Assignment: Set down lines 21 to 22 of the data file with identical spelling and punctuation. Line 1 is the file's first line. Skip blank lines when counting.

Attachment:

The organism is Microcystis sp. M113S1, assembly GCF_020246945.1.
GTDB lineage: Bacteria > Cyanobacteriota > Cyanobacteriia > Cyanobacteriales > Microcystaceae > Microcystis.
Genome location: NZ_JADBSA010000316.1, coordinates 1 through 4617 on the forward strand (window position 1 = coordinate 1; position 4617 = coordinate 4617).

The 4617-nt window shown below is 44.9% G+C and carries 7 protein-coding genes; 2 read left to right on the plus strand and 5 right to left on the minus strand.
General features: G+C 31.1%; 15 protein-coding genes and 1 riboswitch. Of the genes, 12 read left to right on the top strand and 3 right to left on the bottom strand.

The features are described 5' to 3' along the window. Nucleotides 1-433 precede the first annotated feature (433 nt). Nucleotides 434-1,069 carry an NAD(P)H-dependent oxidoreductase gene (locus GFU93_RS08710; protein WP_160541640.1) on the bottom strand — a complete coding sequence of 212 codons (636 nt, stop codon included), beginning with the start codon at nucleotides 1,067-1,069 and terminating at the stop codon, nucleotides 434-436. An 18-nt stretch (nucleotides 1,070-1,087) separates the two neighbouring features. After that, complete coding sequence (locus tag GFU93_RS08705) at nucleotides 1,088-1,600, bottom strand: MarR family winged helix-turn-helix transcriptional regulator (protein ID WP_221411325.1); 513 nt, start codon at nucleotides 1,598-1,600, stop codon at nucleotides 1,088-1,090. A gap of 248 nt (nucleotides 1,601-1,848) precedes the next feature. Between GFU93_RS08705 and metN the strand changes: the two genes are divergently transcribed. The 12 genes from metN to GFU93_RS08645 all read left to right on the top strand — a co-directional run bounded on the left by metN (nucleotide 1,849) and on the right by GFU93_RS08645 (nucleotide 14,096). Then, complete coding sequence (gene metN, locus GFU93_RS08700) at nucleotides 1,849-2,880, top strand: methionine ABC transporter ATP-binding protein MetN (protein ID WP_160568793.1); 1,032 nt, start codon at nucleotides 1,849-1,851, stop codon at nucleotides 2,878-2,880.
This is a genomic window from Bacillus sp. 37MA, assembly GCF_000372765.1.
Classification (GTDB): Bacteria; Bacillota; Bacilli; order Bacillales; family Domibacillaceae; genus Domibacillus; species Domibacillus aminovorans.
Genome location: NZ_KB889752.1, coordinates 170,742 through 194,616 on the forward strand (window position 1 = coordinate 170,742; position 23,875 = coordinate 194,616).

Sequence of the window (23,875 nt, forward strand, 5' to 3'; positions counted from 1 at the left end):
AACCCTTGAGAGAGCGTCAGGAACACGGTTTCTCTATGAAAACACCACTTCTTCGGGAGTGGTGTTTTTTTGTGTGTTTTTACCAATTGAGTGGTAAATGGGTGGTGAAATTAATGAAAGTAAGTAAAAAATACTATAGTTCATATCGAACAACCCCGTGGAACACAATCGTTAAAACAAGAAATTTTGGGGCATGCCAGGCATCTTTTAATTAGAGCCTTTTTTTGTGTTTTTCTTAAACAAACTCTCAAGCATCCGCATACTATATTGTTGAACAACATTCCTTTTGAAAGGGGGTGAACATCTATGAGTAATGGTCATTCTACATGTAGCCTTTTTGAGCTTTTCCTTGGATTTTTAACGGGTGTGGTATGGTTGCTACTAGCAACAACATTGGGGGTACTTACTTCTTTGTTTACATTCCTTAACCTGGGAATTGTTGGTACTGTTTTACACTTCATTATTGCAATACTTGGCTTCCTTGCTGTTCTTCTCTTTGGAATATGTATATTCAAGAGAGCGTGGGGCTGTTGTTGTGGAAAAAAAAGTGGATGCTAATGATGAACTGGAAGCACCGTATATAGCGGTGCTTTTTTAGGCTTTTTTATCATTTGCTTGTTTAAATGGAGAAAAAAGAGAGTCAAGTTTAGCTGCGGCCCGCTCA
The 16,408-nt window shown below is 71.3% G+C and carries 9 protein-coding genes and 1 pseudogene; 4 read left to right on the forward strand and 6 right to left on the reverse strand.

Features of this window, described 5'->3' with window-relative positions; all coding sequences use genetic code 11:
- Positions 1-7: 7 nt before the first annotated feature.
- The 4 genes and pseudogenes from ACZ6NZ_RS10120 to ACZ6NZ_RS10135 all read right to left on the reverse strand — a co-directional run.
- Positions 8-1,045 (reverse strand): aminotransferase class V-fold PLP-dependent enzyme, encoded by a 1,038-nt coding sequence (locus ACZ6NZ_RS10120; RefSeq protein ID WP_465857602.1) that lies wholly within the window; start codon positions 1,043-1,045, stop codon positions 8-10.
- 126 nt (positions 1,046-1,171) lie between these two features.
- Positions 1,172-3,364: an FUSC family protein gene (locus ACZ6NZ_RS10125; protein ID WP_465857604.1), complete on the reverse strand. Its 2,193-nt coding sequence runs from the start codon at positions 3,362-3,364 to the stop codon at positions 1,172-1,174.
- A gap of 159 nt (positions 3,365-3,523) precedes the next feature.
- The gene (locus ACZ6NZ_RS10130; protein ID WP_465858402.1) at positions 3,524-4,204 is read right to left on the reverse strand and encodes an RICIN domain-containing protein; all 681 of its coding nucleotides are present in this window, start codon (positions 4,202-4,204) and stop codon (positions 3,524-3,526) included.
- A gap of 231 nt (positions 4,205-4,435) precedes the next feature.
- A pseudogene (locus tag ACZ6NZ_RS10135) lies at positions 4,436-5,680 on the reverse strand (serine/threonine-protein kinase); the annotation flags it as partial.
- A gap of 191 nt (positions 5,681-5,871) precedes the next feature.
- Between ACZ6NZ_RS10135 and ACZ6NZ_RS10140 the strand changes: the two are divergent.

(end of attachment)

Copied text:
- A gap of 231 nt (positions 4,205-4,435) precedes the next feature.
- A pseudogene (locus tag ACZ6NZ_RS10135) lies at positions 4,436-5,680 on the reverse strand (serine/threonine-protein kinase); the annotation flags it as partial.